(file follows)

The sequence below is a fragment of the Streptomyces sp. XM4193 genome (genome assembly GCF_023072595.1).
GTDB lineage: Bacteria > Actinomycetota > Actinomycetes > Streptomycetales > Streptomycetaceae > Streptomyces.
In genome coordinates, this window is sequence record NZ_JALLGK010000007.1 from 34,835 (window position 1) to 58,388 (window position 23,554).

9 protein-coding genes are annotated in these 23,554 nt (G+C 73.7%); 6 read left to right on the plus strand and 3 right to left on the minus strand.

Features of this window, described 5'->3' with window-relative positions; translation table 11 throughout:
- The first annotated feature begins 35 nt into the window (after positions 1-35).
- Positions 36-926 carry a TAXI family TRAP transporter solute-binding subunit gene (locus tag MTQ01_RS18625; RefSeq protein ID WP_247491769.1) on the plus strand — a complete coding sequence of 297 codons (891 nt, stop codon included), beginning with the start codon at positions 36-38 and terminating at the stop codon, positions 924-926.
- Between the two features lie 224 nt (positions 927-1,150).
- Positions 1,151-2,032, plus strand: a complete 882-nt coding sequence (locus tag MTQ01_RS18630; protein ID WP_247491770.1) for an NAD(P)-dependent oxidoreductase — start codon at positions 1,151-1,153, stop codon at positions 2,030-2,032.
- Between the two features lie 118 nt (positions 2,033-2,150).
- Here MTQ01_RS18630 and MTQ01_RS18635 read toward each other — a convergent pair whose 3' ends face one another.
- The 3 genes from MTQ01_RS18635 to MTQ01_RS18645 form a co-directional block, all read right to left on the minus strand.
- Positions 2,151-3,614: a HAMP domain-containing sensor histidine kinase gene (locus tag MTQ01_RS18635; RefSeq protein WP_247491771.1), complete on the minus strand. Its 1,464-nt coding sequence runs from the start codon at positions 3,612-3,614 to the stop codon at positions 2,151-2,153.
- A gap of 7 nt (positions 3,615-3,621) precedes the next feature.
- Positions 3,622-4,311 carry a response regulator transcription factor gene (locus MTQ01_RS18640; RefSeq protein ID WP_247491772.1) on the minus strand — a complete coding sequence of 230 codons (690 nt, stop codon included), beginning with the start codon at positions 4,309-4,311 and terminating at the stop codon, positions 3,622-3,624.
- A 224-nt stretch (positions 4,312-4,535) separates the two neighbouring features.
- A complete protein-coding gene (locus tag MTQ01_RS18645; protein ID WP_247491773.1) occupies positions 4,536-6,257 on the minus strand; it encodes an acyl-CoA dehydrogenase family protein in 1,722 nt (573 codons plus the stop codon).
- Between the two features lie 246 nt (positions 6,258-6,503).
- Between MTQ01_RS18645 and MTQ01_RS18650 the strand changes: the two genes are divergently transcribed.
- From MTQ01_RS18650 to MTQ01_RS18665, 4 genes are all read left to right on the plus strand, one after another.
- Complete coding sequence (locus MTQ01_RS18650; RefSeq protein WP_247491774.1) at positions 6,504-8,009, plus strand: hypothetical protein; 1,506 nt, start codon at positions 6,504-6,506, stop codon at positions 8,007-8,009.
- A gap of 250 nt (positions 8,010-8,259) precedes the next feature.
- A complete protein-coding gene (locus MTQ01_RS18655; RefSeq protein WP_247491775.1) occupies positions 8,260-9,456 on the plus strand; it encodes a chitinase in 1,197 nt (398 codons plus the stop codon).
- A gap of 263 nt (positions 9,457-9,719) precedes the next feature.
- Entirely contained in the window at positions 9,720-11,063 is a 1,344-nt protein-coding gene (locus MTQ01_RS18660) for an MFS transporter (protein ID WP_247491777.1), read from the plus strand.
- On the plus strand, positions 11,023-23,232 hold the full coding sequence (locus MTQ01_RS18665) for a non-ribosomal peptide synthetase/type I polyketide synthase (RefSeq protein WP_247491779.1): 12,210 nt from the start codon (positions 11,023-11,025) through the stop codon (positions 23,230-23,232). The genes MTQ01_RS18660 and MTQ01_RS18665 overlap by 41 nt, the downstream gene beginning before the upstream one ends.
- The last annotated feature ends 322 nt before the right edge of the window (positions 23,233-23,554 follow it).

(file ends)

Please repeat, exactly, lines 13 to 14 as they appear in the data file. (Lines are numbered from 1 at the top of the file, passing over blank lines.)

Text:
- Positions 2,151-3,614: a HAMP domain-containing sensor histidine kinase gene (locus tag MTQ01_RS18635; RefSeq protein WP_247491771.1), complete on the minus strand. Its 1,464-nt coding sequence runs from the start codon at positions 3,612-3,614 to the stop codon at positions 2,151-2,153.
- A gap of 7 nt (positions 3,615-3,621) precedes the next feature.